Here the youngest son comes to the father and asks that the property, presumably the land, be divided up. Under Jewish law a father just couldn’t leave his properties to whomever he wanted. He was required to leave a double portion to the elder son, in this case two-thirds to the elder son and one-third to the younger (Deuteronomy 21:17). But the division was not generally done until the father’s death. One researcher who lived in the Near East for many years has observed that if a son were to ask his father for his inheritance while the father were still alive, he would be implying that he wants his father to die, which would be both a devastating insult to the father and a serious transgression of cultural norms.4
he divided unto them his living: This doesn’t necessarily mean that he gave, at that time, the elder son his portion. In allotting to the younger son his one-third, the father was thereby allotting to the older son his two-thirds. The father is still in charge: he commands the servants (v. 22), orders the slaughter of the fatted calf (v. 23), and speaks of “all that I have” (v. 31).
And not many days after the younger son gathered all together, and took his journey into a far country, and there wasted his substance with riotous living.
[he] gathered all together: This probably means that he sold the land and converted the inheritance into cash, something the boy was certainly within his legal rights to do, but something that stretched the moral law. Given the importance of land and of how, no doubt, the land was linked to the family, such a move would have been very painful for the family and even scandalous to the community.
took his journey into a far country: No doubt the young man traveled into the Diaspora, into a gentile land to which Jews had been scattered. The size of the Diaspora has been estimated at over four million, while the Palestinian population of Jews was half a million at the most.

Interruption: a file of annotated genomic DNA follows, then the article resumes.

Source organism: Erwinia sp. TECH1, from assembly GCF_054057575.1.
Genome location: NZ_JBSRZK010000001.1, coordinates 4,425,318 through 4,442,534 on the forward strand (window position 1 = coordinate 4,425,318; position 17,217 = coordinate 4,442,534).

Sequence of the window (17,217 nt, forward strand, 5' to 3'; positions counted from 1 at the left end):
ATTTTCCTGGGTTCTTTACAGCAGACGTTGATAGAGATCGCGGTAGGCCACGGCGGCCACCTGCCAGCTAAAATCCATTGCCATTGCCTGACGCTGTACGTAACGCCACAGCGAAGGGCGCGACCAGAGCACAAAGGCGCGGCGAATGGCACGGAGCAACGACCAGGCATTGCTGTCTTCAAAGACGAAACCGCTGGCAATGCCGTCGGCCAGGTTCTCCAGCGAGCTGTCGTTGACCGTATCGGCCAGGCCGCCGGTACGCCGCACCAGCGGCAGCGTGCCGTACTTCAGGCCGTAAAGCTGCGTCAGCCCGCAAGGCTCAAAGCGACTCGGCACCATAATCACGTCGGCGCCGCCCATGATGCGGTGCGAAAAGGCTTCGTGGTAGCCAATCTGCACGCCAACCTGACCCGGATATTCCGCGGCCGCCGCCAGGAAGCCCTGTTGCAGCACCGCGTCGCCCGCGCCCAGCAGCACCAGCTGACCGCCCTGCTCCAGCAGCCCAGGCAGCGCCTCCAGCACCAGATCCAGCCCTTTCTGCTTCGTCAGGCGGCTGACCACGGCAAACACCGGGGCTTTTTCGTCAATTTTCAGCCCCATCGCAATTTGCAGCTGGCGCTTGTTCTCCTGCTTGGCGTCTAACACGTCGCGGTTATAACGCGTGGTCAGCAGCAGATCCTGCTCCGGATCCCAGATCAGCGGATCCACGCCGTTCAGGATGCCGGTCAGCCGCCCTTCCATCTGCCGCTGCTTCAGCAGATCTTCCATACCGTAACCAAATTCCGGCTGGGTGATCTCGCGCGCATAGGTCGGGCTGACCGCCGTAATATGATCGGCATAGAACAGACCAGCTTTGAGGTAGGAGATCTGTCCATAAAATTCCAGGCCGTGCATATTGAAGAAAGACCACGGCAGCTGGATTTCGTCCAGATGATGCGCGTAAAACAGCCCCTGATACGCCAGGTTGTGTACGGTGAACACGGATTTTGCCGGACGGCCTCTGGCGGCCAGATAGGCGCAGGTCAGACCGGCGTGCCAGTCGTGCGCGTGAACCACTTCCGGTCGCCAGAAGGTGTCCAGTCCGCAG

wasted his substance with riotous living: We are not told what his sins were, only that he seems to have spent his inheritance quickly and frivolously. He would surely have had “friends” who were eager to help him spend his money but who disappeared quite suddenly when the funds were gone and thus when the fun was over.
And when he had spent all, there arose a mighty famine in that land; and he began to be in want.
a mighty famine . . . he began to be in want: There is added to the problem of poverty the challenge of a famine. In a famine there is no food; people are starving. That is, not only did the boy run out of money, but he also had to reckon with an economic crisis. We don’t notice a famine as much when we have money, but we really feel it when we’re broke. Here he is, a lonely Jew in an alien nation. Aliens and outsiders inevitably acquire the worst jobs with the lowest pay.
And he went and joined himself to a citizen of that country; and he sent him into his fields to feed swine. And he would fain have filled his belly with the husks that the swine did eat: and no man gave unto him.
joined himself to a citizen of that country: Literally, the young man attached himself or “glued himself” to the man. Given his personal financial straits and also the economic condition of the country, any job looked good at the moment, anything that would keep body and spirit together.